David Duchnovy mentioned earlier this month that he'd written a book. "It's a fable, like Animal Farm or Charlotte's Web; an allegorical story using animals for people," he told Rolling Stone. Now there's a full description of Holy Cow: A Modern-Day Dairy Tale, and if you thought it wouldn't be a book about a cow who united Israel and Paletsine, well, think again! From the official description:
A rollicking, globe-trotting adventure with a twist: a four-legged heroine you won’t soon forget.
Elsie Bovary is a cow, and a pretty happy one at that — her long, lazy days are spent eating, napping, and chatting with her best friend, Mallory. One night, Elsie and Mallory sneak out of their pasture; but while Mallory is interested in flirting with the neighboring bulls, Elsie finds herself drawn to the farmhouse. Through the window, she sees the farmer's family gathered around a bright Box God — and what the Box God reveals about something called an "industrial meat farm" shakes Elsie’s understanding of her world to its core.
There's only one solution: escape to a better, safer world. And so a motley crew is formed: Elsie; Jerry — excuse me, Shalom — a cranky, Torah-reading pig who's recently converted to Judaism; and Tom, a suave (in his own mind, at least) turkey who can’t fly, but who can work an iPhone with his beak. Toting stolen passports and slapdash human disguises, they head for the airport.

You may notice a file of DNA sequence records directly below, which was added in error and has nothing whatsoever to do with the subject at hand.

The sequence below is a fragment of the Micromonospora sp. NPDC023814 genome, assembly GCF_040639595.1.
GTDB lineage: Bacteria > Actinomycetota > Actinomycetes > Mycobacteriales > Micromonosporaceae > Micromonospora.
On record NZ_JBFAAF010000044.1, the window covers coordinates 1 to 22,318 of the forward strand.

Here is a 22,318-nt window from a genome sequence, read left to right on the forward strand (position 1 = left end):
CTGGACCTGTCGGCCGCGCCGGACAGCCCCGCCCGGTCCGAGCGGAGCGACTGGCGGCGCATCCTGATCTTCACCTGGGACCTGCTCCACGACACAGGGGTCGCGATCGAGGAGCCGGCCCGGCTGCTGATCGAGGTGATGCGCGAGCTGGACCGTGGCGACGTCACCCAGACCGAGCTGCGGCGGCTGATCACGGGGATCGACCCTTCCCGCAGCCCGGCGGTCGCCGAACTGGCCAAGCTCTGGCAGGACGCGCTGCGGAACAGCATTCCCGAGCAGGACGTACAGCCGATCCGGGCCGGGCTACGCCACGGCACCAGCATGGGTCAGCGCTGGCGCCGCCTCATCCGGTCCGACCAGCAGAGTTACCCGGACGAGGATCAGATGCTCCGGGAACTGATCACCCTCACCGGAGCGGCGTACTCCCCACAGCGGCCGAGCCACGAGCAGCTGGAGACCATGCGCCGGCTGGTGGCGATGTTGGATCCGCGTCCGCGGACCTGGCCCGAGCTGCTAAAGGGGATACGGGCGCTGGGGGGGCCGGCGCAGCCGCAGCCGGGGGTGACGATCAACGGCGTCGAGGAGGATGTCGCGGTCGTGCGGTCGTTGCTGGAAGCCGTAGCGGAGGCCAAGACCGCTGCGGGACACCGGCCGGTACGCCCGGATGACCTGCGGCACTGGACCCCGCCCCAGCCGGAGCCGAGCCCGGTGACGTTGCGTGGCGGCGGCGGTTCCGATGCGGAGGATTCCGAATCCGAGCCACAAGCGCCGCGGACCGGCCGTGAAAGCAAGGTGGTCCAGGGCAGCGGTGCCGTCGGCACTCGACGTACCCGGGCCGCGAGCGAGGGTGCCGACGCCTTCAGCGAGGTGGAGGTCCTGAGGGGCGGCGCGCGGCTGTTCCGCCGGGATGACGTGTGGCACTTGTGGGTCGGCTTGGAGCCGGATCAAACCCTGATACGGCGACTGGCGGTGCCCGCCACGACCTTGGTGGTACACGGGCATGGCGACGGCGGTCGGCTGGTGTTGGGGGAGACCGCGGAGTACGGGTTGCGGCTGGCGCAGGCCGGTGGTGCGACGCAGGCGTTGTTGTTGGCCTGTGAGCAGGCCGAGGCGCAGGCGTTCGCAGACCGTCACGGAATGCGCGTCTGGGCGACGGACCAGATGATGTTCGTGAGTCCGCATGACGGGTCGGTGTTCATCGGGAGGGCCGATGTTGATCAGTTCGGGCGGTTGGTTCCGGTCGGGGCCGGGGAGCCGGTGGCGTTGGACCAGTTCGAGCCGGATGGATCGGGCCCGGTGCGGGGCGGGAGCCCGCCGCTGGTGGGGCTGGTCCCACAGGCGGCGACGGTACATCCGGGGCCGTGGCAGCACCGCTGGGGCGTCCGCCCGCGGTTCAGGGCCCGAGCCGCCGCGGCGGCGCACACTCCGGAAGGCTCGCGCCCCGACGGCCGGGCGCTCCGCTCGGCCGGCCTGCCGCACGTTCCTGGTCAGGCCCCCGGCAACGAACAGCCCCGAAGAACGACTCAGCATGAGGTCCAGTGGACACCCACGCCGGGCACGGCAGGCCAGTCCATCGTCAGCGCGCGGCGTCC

Elsie is our wise-cracking, pop-culture-reference-dropping, slyly witty narrator; Tom — who does eventually learn to fly (sort of) — dispenses psychiatric advice in a fake German accent; and Shalom, rejected by his adopted people in Jerusalem, ends up unexpectedly uniting Israelis and Palestinians. David Duchovny’s charismatic creatures point the way toward a mutual understanding and acceptance that the world desperately needs.
The book comes out in February, which seems like a cruelly long time to wait to learn more about Elsie.